In July 1999, the government of the People’s Republic of China (PRC) and the Chinese Communist Party (CCP) began an official crackdown against the qigong cultivation group known as Falun Gong. Intended to quickly contain and eliminate what the PRC considers an evil or heretical cult (xiejiao), the suppression has instead created the longest sustained and, since the Tiananmen Square protests of June 1989, most widely known human rights protest conducted in the PRC. The Falun Gong has received worldwide recognition and support while the crackdown continues to provoke harsh criticism against the PRC as new allegations of human rights violations arise.

Because of its international notoriety, the Falun Gong crackdown has generated significant academic research and governmental interest. Scholars from the fields of sociology, psychology, political science, law, journalism, religious studies, and anthropology have all contributed to the academic discourse. Governmental and non-governmental organizations such as Amnesty International, Human Rights Watch, and the U.S. Congressional-Executive Commission on China keep a close watch on the development of the rule of law and human rights in China and issue reports on the same. The media coverage given to the Falun Gong has produced thousands of articles since the suppression began in 1999.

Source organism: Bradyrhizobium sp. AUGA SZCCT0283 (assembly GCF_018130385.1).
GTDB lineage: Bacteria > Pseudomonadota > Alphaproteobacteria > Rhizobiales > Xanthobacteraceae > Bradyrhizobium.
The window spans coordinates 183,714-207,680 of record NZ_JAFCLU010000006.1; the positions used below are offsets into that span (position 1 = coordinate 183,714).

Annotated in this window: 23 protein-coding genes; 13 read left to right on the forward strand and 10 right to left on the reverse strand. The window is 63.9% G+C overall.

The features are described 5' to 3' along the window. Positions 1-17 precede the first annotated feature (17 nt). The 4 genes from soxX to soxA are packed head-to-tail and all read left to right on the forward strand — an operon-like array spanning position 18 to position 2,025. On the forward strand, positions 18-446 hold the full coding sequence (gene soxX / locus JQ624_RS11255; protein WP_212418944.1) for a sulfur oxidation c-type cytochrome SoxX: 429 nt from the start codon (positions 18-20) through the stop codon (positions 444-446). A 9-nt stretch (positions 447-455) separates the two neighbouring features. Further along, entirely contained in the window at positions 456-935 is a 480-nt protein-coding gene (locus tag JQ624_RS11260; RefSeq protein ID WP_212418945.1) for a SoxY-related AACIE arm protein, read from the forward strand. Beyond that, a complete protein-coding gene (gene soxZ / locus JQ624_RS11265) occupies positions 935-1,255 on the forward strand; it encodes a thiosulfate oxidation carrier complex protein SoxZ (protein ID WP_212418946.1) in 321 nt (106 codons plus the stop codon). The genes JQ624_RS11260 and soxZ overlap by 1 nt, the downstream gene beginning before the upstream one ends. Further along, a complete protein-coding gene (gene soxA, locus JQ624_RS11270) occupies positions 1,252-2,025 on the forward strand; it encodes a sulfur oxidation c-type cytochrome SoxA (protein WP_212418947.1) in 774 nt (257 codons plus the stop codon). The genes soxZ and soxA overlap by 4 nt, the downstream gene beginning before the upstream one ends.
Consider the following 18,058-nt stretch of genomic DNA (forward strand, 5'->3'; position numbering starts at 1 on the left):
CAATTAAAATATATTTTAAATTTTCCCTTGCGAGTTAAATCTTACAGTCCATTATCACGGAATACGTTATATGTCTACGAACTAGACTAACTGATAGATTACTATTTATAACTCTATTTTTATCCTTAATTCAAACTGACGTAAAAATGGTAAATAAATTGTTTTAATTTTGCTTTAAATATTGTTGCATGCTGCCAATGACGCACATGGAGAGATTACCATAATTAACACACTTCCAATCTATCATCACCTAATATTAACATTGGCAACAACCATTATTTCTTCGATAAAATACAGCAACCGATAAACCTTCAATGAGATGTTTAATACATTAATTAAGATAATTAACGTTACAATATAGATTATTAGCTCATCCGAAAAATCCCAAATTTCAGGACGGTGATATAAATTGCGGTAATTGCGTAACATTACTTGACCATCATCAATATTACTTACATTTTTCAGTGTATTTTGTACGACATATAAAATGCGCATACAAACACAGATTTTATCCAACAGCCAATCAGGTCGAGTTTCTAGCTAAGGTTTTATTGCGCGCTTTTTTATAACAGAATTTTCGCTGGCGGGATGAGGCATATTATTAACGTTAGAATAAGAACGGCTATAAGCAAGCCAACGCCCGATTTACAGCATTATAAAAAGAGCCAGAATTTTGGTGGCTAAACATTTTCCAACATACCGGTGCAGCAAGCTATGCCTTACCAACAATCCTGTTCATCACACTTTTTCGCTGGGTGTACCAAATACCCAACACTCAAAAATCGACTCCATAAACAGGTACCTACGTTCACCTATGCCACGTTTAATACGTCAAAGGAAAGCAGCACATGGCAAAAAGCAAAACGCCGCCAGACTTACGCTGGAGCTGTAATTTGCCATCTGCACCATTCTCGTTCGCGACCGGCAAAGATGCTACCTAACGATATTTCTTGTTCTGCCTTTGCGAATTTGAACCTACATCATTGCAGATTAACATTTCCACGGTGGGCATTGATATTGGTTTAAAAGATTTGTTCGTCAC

This article provides a brief history of the Falun Gong crackdown and a bibliography of English-language materials. Included in these materials are: treatises; articles; U.S. government publications; reports of NGOs, IGOs, and other organizations; newspaper and press reports; Falun Gong websites; and translations of PRC laws and regulations affecting religious activities and the Falun Gong. Falun Gong websites and materials mainly devoted to the practice of Falun Dafa (apart from the two main texts Zhuan Falun and Falun Gong) are not included; likewise, websites mainly soliciting support for the Falun Gong and its practice have been omitted. All websites included in this bibliography are publicly accessible.